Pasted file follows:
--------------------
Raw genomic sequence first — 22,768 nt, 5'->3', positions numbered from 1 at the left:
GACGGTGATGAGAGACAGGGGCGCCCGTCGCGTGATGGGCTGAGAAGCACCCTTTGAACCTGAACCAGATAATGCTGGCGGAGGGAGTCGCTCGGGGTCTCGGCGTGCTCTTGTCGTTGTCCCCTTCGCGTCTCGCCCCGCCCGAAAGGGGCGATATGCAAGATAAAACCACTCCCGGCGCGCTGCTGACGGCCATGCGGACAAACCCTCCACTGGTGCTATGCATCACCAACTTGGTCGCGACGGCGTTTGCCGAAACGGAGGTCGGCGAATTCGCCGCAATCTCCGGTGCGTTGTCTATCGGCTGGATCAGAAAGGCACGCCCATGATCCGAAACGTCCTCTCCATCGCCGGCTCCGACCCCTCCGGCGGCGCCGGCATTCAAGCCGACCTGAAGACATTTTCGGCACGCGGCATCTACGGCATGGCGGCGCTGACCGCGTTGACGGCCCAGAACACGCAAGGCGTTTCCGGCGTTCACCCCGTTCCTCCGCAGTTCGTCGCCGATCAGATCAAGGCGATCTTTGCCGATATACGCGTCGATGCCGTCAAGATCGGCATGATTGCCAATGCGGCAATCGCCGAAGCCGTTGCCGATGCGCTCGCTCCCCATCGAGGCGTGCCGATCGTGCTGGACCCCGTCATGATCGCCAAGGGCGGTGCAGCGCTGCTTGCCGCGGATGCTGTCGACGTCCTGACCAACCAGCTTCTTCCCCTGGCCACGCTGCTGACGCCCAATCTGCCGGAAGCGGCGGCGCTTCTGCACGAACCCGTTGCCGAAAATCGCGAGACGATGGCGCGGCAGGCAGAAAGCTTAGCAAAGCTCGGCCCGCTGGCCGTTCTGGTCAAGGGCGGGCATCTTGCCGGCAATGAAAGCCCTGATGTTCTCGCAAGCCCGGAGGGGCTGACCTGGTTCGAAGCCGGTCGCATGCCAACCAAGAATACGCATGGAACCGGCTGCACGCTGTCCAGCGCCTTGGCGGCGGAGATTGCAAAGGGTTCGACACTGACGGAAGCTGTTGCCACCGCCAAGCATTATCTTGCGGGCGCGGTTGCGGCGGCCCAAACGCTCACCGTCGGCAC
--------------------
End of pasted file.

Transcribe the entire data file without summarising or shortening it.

Raw genomic sequence first — 22,768 nt, 5'->3', positions numbered from 1 at the left:
GACGGTGATGAGAGACAGGGGCGCCCGTCGCGTGATGGGCTGAGAAGCACCCTTTGAACCTGAACCAGATAATGCTGGCGGAGGGAGTCGCTCGGGGTCTCGGCGTGCTCTTGTCGTTGTCCCCTTCGCGTCTCGCCCCGCCCGAAAGGGGCGATATGCAAGATAAAACCACTCCCGGCGCGCTGCTGACGGCCATGCGGACAAACCCTCCACTGGTGCTATGCATCACCAACTTGGTCGCGACGGCGTTTGCCGAAACGGAGGTCGGCGAATTCGCCGCAATCTCCGGTGCGTTGTCTATCGGCTGGATCAGAAAGGCACGCCCATGATCCGAAACGTCCTCTCCATCGCCGGCTCCGACCCCTCCGGCGGCGCCGGCATTCAAGCCGACCTGAAGACATTTTCGGCACGCGGCATCTACGGCATGGCGGCGCTGACCGCGTTGACGGCCCAGAACACGCAAGGCGTTTCCGGCGTTCACCCCGTTCCTCCGCAGTTCGTCGCCGATCAGATCAAGGCGATCTTTGCCGATATACGCGTCGATGCCGTCAAGATCGGCATGATTGCCAATGCGGCAATCGCCGAAGCCGTTGCCGATGCGCTCGCTCCCCATCGAGGCGTGCCGATCGTGCTGGACCCCGTCATGATCGCCAAGGGCGGTGCAGCGCTGCTTGCCGCGGATGCTGTCGACGTCCTGACCAACCAGCTTCTTCCCCTGGCCACGCTGCTGACGCCCAATCTGCCGGAAGCGGCGGCGCTTCTGCACGAACCCGTTGCCGAAAATCGCGAGACGATGGCGCGGCAGGCAGAAAGCTTAGCAAAGCTCGGCCCGCTGGCCGTTCTGGTCAAGGGCGGGCATCTTGCCGGCAATGAAAGCCCTGATGTTCTCGCAAGCCCGGAGGGGCTGACCTGGTTCGAAGCCGGTCGCATGCCAACCAAGAATACGCATGGAACCGGCTGCACGCTGTCCAGCGCCTTGGCGGCGGAGATTGCAAAGGGTTCGACACTGACGGAAGCTGTTGCCACCGCCAAGCATTATCTTGCGGGCGCGGTTGCGGCGGCCCAAACGCTCACCGTCGGCAC